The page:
The difference between for-profit, nonprofit, and government organizations isn’t as big as many think.
Soccer player Tesho Akindele tweeted this curious thought earlier today:
Public transportation doesn’t need to be profitable
Nobody demands that public schools, libraries, or fire departments are profitable
We understand that these things are an investment in the well-being of our society
Public transportation is an investment, not a cost
This phrasing is common, but the language is implicitly spun. No organization operates for long if it is not “profitable.” The questions are only who profits and in what way.
Like businesses, government agencies and nonprofits have employees and managers, who are often very well compensated. The differences come with customers and stockholders. Unlike most business activities, the customers of government and nonprofits often are distinct from the people paying for the products and services.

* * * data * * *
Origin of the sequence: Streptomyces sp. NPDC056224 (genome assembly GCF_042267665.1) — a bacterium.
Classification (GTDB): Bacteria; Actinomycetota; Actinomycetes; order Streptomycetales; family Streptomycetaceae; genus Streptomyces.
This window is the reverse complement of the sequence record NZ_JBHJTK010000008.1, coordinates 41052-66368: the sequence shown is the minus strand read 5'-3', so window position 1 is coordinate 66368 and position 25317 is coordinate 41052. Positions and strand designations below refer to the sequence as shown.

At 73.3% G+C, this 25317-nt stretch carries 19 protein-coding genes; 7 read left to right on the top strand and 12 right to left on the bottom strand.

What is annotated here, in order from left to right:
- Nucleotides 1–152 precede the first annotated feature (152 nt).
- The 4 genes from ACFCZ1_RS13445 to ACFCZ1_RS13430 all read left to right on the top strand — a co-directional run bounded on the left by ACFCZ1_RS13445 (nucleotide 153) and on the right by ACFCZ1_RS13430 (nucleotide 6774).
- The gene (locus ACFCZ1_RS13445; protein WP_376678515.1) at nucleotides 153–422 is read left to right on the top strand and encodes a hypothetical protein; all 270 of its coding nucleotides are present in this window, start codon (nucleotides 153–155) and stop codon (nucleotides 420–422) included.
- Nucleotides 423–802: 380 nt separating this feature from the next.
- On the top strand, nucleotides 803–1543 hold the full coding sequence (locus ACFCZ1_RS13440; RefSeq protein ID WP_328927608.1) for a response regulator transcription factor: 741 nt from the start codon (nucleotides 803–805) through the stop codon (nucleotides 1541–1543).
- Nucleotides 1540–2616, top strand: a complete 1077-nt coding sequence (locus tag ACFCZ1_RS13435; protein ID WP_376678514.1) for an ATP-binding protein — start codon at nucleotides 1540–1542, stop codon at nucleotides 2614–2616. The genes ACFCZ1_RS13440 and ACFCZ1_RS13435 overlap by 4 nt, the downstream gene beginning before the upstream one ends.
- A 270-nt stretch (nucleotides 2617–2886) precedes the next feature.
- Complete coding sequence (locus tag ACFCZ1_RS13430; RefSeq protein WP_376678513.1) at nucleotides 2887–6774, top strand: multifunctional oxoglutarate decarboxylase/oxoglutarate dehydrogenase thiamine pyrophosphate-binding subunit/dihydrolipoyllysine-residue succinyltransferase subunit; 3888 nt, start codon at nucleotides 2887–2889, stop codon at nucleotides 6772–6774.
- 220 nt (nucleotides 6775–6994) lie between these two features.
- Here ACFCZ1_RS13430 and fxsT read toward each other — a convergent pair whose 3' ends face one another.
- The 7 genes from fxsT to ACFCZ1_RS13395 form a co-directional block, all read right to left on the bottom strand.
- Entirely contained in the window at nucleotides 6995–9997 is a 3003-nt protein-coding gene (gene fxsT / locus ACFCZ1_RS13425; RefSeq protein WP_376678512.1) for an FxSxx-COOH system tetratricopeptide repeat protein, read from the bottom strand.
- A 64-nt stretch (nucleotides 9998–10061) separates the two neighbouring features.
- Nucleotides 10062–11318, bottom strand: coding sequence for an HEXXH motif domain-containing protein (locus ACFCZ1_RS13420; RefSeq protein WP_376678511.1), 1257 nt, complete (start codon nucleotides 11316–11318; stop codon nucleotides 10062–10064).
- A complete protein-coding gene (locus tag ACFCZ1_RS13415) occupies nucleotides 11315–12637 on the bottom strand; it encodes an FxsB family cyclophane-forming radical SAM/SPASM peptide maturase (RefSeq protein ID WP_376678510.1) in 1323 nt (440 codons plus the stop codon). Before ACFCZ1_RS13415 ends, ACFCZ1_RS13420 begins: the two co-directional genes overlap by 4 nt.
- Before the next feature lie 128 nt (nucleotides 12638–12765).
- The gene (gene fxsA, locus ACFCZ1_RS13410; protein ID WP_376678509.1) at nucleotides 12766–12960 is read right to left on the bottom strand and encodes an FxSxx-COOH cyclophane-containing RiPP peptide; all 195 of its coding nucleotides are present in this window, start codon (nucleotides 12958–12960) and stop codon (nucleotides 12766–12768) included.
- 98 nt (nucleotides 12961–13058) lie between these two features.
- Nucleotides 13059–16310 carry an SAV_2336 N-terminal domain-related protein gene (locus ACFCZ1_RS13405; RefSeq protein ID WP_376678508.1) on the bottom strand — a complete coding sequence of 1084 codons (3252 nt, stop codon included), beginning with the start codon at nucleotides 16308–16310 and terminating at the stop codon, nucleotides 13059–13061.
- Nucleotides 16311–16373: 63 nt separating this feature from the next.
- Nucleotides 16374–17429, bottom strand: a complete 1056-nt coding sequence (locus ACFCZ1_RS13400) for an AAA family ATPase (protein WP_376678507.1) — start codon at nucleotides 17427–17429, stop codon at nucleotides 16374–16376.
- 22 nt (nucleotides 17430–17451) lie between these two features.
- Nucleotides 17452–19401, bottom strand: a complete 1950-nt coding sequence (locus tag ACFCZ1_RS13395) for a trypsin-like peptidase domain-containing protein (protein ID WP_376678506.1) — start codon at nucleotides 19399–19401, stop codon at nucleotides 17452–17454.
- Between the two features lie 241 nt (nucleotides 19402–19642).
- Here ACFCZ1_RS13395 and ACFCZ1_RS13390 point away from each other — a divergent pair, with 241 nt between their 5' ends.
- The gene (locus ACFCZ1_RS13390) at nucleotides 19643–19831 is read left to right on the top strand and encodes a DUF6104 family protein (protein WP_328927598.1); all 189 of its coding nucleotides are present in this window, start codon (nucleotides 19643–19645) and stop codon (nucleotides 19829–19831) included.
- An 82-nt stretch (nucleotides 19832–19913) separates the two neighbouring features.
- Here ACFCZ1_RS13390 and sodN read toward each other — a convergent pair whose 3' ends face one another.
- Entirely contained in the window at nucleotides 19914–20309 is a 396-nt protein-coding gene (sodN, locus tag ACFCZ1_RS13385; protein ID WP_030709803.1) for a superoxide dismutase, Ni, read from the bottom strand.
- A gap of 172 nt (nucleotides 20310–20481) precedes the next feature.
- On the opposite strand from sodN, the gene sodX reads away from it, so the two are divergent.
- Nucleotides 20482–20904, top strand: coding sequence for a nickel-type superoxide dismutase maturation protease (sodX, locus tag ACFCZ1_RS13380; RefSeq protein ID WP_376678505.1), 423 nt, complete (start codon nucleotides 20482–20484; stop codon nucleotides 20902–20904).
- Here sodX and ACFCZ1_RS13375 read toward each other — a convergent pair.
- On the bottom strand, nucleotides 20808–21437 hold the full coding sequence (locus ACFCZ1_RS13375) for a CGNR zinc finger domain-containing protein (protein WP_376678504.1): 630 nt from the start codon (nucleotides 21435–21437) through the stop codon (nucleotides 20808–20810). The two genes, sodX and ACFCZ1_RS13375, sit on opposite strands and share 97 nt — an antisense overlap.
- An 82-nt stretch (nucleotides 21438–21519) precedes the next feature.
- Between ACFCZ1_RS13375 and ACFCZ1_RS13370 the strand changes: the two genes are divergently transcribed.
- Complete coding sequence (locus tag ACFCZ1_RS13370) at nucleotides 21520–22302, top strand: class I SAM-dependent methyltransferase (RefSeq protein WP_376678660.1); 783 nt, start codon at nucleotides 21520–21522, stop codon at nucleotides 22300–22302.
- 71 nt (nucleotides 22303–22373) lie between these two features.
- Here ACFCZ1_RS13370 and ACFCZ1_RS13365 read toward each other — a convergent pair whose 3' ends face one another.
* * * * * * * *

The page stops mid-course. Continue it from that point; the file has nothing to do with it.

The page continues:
The other difference is that government and nonprofits aren’t expected to generate money as their residual value (that is, payments to stockholders). They are, however, expected produce some beneficial effect on behalf of taxpayers and voters.
A lack of clarity on these points often leads us to build incentives around and manage government and nonprofit institutions poorly. It also makes it too easy for those who do profit financially (those employees, managers, and non-paying customers) to obscure the need to provide social value.